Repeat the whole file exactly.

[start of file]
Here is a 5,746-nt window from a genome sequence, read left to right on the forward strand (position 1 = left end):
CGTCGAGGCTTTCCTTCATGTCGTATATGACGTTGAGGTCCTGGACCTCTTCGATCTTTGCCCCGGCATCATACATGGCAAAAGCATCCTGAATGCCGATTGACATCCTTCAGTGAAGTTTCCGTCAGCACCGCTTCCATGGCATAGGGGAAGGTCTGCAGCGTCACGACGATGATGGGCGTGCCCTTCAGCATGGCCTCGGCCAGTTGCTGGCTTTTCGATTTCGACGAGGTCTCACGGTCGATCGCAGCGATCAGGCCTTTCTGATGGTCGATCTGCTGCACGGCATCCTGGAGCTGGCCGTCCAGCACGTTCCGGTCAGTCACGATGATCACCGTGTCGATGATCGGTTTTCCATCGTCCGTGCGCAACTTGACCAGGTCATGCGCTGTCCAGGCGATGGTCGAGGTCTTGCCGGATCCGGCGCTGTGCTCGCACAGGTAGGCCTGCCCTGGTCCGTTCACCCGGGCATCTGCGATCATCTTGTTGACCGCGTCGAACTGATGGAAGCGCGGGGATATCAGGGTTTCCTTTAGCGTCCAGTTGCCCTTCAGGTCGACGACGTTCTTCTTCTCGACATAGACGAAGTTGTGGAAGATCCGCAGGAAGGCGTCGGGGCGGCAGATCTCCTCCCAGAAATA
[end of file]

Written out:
Here is a 5,746-nt window from a genome sequence, read left to right on the forward strand (position 1 = left end):
CGTCGAGGCTTTCCTTCATGTCGTATATGACGTTGAGGTCCTGGACCTCTTCGATCTTTGCCCCGGCATCATACATGGCAAAAGCATCCTGAATGCCGATTGACATCCTTCAGTGAAGTTTCCGTCAGCACCGCTTCCATGGCATAGGGGAAGGTCTGCAGCGTCACGACGATGATGGGCGTGCCCTTCAGCATGGCCTCGGCCAGTTGCTGGCTTTTCGATTTCGACGAGGTCTCACGGTCGATCGCAGCGATCAGGCCTTTCTGATGGTCGATCTGCTGCACGGCATCCTGGAGCTGGCCGTCCAGCACGTTCCGGTCAGTCACGATGATCACCGTGTCGATGATCGGTTTTCCATCGTCCGTGCGCAACTTGACCAGGTCATGCGCTGTCCAGGCGATGGTCGAGGTCTTGCCGGATCCGGCGCTGTGCTCGCACAGGTAGGCCTGCCCTGGTCCGTTCACCCGGGCATCTGCGATCATCTTGTTGACCGCGTCGAACTGATGGAAGCGCGGGGATATCAGGGTTTCCTTTAGCGTCCAGTTGCCCTTCAGGTCGACGACGTTCTTCTTCTCGACATAGACGAAGTTGTGGAAGATCCGCAGGAAGGCGTCGGGGCGGCAGATCTCCTCCCAGAAATA